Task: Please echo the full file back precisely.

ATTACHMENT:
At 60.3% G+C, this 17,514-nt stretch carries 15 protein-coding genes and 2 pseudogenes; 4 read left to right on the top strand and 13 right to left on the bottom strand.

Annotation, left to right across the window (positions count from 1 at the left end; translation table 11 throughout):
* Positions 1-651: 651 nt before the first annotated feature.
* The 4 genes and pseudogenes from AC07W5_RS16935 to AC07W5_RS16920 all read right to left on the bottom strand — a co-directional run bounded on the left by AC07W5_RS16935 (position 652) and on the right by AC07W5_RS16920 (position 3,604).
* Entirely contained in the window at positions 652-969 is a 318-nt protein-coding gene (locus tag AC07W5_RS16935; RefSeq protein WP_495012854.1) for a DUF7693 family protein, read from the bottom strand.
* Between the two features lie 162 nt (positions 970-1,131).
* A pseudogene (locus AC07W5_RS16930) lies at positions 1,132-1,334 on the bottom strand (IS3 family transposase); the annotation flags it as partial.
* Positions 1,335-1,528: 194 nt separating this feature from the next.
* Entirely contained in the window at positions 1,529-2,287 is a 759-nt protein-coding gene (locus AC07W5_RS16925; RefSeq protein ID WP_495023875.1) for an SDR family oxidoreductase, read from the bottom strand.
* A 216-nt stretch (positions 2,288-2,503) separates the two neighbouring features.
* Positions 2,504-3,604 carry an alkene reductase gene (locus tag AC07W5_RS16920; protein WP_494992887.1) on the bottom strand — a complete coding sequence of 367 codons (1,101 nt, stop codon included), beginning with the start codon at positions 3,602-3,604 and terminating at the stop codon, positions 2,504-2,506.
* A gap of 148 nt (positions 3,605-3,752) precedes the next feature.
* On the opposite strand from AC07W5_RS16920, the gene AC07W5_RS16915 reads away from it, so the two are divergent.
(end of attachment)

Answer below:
At 60.3% G+C, this 17,514-nt stretch carries 15 protein-coding genes and 2 pseudogenes; 4 read left to right on the top strand and 13 right to left on the bottom strand.

Annotation, left to right across the window (positions count from 1 at the left end; translation table 11 throughout):
* Positions 1-651: 651 nt before the first annotated feature.
* The 4 genes and pseudogenes from AC07W5_RS16935 to AC07W5_RS16920 all read right to left on the bottom strand — a co-directional run bounded on the left by AC07W5_RS16935 (position 652) and on the right by AC07W5_RS16920 (position 3,604).
* Entirely contained in the window at positions 652-969 is a 318-nt protein-coding gene (locus tag AC07W5_RS16935; RefSeq protein WP_495012854.1) for a DUF7693 family protein, read from the bottom strand.
* Between the two features lie 162 nt (positions 970-1,131).
* A pseudogene (locus AC07W5_RS16930) lies at positions 1,132-1,334 on the bottom strand (IS3 family transposase); the annotation flags it as partial.
* Positions 1,335-1,528: 194 nt separating this feature from the next.
* Entirely contained in the window at positions 1,529-2,287 is a 759-nt protein-coding gene (locus AC07W5_RS16925; RefSeq protein ID WP_495023875.1) for an SDR family oxidoreductase, read from the bottom strand.
* A 216-nt stretch (positions 2,288-2,503) separates the two neighbouring features.
* Positions 2,504-3,604 carry an alkene reductase gene (locus tag AC07W5_RS16920; protein WP_494992887.1) on the bottom strand — a complete coding sequence of 367 codons (1,101 nt, stop codon included), beginning with the start codon at positions 3,602-3,604 and terminating at the stop codon, positions 2,504-2,506.
* A gap of 148 nt (positions 3,605-3,752) precedes the next feature.
* On the opposite strand from AC07W5_RS16920, the gene AC07W5_RS16915 reads away from it, so the two are divergent.